Shades of Grey

During the 1972 Olympic Games in Munich, eleven Israeli athletes were taken hostage and murdered by Palestinian terrorists. Munich chronicles the retaliatory efforts and descent into madness of five Israelis who are secretly commissioned by their government to assassinate the men responsible for the attacks. With no prior experience, and very little stomach for such personalized killing, the team begins to work their way through the list they have been given. But before long things don’t seem nearly so black and white as they did at the beginning.

Your country and your countrymen have been under attack for years. After several citizens are slaughtered at a global event, your government decides it has had enough. They ask you to do something about it. How far would you be willing to go to protect your family and your home? The quick and easy answer for most people would probably be, “As far as it takes.” However, Munich asks viewers to step back and truly consider where that course of action might lead.

Avner (Eric Bana), a bodyguard for the Prime Minister, accepts the job to hunt down and kill the 11 men responsible for Munich. When he encounters the first man, he can not even be the first to shoot. By the time he reaches his last target, though, he has almost become a machine. He suffers from paranoia, and he is certain that he will soon feel no remorse from his actions. Avner is put in charge of a five-man team. Robert, a toymaker, constructs bombs. Hans, an antique shop owner, forges official documents. Carl ensures that the team does not leave evidence at the murder scene. Steve serves as a lookout and driver.

Each of these men brings a different perspective to the task they have been given, and each contributes to Avner’s journey. Steve dedicates himself fully to the job, occasionally wishing to defy orders in order to kill their targets. Hans, on the other hand, starts out dedicated and begins to doubt along the way whether they are accomplishing anything. Robert questions the righteousness of their actions. Carl worries that they have all become desensitized.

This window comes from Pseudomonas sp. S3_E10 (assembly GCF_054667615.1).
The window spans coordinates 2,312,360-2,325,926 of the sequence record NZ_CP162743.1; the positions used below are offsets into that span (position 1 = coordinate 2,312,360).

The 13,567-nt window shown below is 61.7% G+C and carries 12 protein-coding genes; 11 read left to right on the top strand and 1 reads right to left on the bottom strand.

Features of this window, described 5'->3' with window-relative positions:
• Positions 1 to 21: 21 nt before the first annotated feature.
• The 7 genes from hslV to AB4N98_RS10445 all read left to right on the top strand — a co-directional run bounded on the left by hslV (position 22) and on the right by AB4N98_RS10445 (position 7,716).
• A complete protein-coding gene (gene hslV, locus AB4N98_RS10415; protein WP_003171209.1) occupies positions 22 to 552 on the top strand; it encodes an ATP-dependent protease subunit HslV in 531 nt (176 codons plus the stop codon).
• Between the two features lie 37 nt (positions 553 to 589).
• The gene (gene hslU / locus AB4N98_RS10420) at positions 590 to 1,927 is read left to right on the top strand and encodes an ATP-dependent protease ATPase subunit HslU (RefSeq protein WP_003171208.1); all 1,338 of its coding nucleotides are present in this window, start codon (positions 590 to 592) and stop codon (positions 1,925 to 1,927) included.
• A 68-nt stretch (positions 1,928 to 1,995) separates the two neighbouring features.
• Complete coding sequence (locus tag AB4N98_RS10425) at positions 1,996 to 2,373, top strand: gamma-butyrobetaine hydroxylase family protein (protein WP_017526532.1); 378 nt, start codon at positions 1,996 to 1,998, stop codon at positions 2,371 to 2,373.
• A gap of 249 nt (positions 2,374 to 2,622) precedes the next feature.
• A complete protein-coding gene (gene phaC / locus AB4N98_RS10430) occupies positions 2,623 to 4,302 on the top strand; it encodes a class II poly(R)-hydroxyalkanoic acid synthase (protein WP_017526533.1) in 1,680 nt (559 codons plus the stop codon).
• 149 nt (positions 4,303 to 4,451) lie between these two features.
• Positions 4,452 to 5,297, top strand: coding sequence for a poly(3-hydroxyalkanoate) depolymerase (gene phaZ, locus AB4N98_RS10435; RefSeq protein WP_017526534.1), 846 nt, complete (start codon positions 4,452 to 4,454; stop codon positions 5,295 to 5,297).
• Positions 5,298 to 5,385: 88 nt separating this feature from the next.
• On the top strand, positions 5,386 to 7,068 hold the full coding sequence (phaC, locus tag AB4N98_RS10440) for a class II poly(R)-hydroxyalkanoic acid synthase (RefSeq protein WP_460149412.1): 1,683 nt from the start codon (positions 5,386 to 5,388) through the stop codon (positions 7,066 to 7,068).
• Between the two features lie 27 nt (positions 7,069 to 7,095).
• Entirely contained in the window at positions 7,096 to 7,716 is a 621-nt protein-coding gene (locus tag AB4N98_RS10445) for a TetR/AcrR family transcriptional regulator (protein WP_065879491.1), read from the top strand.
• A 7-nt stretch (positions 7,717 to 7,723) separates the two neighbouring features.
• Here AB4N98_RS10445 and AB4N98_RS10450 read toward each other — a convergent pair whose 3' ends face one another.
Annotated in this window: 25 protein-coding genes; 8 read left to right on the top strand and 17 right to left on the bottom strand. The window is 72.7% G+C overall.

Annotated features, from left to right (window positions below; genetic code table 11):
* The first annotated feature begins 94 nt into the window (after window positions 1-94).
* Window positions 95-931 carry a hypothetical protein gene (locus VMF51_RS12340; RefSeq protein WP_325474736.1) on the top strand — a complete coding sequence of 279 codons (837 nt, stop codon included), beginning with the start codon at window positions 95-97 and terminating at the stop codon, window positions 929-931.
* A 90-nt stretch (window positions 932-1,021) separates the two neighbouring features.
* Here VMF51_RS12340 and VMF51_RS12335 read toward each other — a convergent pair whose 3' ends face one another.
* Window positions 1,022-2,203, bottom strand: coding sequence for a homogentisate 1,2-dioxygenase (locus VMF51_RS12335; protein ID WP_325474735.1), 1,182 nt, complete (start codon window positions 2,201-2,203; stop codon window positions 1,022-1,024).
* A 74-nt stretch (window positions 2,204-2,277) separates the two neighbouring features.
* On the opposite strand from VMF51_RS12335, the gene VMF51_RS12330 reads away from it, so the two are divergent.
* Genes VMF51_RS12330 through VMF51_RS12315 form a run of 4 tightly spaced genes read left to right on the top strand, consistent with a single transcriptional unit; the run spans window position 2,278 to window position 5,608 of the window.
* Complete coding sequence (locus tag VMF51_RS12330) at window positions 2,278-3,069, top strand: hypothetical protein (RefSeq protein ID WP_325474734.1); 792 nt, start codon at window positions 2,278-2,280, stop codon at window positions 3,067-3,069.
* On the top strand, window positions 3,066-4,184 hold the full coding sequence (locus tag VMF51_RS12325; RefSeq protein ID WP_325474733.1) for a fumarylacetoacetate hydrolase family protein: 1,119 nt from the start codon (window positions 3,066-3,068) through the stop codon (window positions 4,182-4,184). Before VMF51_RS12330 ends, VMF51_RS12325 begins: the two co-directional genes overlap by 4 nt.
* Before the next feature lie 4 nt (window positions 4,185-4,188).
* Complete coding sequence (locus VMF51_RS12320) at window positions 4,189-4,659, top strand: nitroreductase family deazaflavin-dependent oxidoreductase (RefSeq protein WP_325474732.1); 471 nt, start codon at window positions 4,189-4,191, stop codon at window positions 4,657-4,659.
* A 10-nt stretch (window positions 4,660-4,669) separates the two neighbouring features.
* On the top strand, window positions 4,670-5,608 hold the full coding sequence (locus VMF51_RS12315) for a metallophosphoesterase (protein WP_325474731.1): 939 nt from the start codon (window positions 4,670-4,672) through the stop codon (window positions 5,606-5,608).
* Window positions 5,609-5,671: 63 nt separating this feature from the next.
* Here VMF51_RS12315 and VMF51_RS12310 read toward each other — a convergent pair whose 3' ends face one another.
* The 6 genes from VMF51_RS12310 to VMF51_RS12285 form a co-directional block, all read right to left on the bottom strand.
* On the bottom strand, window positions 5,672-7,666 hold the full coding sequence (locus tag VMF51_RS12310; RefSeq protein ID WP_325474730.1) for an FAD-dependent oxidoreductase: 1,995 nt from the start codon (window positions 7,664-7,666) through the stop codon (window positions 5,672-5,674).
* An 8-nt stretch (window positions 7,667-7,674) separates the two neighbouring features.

The movie plays like the cinematic equivalent of a Leon Uris novel. It is thick with names, places, and events, rich with detail. It powerfully evoking the early 1970s as the main characters travel all over the western world. Fashion, popular culture, and the international tensions of the Cold War are all displayed vividly, sometimes obviously and sometimes almost hiding in the background to heighten the feel of authenticity. It treats important events in the history of modern Israel. And it makes no concessions to the sensibilities of the viewer. The violent aspects associated with terrorism and assassination are almost overwhelming. As bombings, shootings, and stabbings exact their grisly toll, the camera continues to roll. If the characters cannot shut out the bloody images, then the audience will not be allowed to either.

This is Spielberg’s first historical epic about the Jewish people since Schindler’s List, and he brings the same skill, attention, and passion for his subject to this project. However, there are significant differences in Spielberg’s angle of approach. First, Munich is a movie with far less hope than Spielberg’s film about the Holocaust. That may sound strange, but in Schindler’s List the horrors of the Holocaust come to a definite end and there is a hope for the future. Munich chronicles one short chapter in a long history of escalating conflict between the Israeli and Palestinian peoples which still continues today with no end in sight.

The second significant difference between Munich and Schindler’s List is that the latter is shot in black and white, while the former is in color. No joke. In Schindler’s List the situation is as black and white as the film. The Nazis are evil. The Holocaust is evil. The List is good. One of the characters even calls it “an absolute good.” The Jews are good. However, by introducing color in “Munich,” Spielberg has also introduced a world where we cannot make such distinctions. It becomes increasingly clear that the categorization of “good” and “bad” guys in this sort of conflict is completely a matter of perspective.

In the final shot of the movie, the camera pulls back from two of the characters to reveal part of the New York skyline, with the twin towers of the World Trade Center clearly visible left of center, before fading to black. In a movie about terrorism, retaliation, and counter-retaliation set more than thirty years ago, it is no accident that the World Trade Center is prominently placed in the closing scene. The sight is sobering for two reasons: First, because it reminds us that our world is still plagued by the horrors of terrorism, and second, because we have just seen the terrifying personal and spiritual consequences of sinking to the level of responding in kind.

  • Co-reviewed with Randy

~ by Jared on February 24, 2006.

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